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Published April 22, 2024

MSA wants more physical education courses

The student government group is petitioning for physical education to help combat stress.

While University of Minnesota leaders continue taking steps to combat mental health issues on campus, some students say physical education could offer a short-term solution.

The Minnesota Student Association is urging University officials to offer more physical education courses and promote them as stress relievers in response to ongoing concerns about students’ mental well-being.

MSA sent out a petition Tuesday requesting that advisers encourage students to work physical education courses into heavy course loads and that the University adds more sections of popular gym classes that fill up early, such as swimming and weight training.

From 2004 to 2013, there was a 65 percent increase in student visits to the Boynton Health Service’s mental health clinic, jumping from about 2,000 visits to 3,400 visits in that time span.

“One of these fixes, these tweaks that we can make [to alleviate mental health issues] is making physical education classes more accessible,” MSA President Joelle Stangler said.

MSA also asked the University to spread its physical education classes throughout the day because just a few of the courses are offered at night, according to the petition.

Kinesiology senior Nhu Richards said she supports the petition, noting that she hasn’t been able to sign up for physical education classes because they aren’t offered at times that fit with her school schedule.

Since the University Recreation and Wellness Center opens at 5:45 a.m. and physical education courses don’t begin until 8 a.m., Richards said the University should fill the time gap with early-morning gym classes.

“I make it a priority every single morning to make it to the gym, and I think it sets me up for a better day,” she said.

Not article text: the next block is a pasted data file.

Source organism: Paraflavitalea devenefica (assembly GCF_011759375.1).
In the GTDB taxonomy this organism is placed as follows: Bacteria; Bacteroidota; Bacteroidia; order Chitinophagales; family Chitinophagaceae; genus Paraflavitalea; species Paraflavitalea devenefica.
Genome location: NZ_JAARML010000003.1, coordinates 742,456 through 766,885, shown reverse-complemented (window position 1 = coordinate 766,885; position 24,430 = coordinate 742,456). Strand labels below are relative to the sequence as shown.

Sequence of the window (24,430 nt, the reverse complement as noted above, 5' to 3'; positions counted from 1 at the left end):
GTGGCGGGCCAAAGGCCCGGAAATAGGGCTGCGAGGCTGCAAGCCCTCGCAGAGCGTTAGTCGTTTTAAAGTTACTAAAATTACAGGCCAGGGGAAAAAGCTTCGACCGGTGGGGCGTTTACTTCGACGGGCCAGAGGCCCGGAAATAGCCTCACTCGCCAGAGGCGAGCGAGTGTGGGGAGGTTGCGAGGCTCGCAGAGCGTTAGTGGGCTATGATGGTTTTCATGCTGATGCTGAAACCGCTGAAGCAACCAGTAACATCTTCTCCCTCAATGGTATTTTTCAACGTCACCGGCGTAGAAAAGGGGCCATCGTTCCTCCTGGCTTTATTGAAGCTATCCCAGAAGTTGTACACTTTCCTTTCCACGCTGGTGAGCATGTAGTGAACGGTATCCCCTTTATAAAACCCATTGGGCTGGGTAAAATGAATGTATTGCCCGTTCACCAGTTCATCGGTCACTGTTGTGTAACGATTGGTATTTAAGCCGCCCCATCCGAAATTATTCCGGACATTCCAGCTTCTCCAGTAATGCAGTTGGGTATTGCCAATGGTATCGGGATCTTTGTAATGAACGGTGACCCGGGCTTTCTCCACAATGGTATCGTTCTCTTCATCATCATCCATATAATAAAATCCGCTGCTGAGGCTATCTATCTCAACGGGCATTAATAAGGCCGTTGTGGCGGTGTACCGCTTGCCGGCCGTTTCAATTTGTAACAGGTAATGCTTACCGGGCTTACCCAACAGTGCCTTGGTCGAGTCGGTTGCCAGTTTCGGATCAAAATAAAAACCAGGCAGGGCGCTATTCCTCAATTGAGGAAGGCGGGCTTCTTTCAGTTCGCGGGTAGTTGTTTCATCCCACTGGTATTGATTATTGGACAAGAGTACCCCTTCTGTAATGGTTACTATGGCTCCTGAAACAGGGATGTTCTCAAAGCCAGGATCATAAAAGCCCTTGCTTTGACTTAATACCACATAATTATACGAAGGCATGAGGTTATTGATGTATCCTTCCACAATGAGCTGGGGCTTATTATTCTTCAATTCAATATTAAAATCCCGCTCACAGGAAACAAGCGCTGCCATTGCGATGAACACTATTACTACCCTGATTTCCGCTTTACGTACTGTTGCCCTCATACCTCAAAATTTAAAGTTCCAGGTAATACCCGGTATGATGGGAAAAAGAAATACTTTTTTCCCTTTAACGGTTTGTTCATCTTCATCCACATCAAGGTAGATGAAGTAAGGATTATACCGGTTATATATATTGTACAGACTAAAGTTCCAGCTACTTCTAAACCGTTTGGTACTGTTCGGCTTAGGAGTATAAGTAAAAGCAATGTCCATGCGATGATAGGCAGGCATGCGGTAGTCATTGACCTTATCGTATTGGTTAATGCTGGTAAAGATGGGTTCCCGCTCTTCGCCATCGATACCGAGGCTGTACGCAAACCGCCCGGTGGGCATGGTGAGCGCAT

Developmental and behavioral pediatrician Dr. Andy Barnes, who specializes in mental health services, said any aerobic exercise is beneficial for reducing stress.

Exercise increases blood flow in the brain, he said, which in turn helps with learning, memory and stress relief.

Increasing the number of physical education classes was one suggestion that students, faculty and staff made at a May 19 mental health forum held by the Provost’s Committee on Student Mental Health.

Other ideas at the forum included an undergraduate requirement for a mental health course or required training for faculty and staff members to learn how to help students struggling with mental health issues. Some suggested creating an office or website, similar to One Stop, specifically for mental health services.

Boynton Health Service Chief Medical Officer and Provost Committee member Dr. Gary Christenson said a wellness program with incentives, like an insurance deductible or a one-time tuition reduction, could encourage student mental health awareness.

In upcoming weeks, Christenson said the committee will discuss ideas from the forum to prioritize before seeking administrative support.

“We’re in an evaluation and strategizing stage right now,” he said.

Meanwhile, the University has already made some strides in combating mental health, Christenson said.

In September, the University opened a mental health clinic on the St. Paul campus, which Christenson said eliminated the wait-list for students seeking care.

The University also started a “Pet Away Worries and Stress” program in November where students can relieve stress by interacting with therapy animals.

Christenson said he commends MSA for taking its own actions to help the University fix the problem.

“Here’s an example of how this process kind of stimulates the discussion … to addressing all aspects of wellness to improve people’s mental health,” he said.

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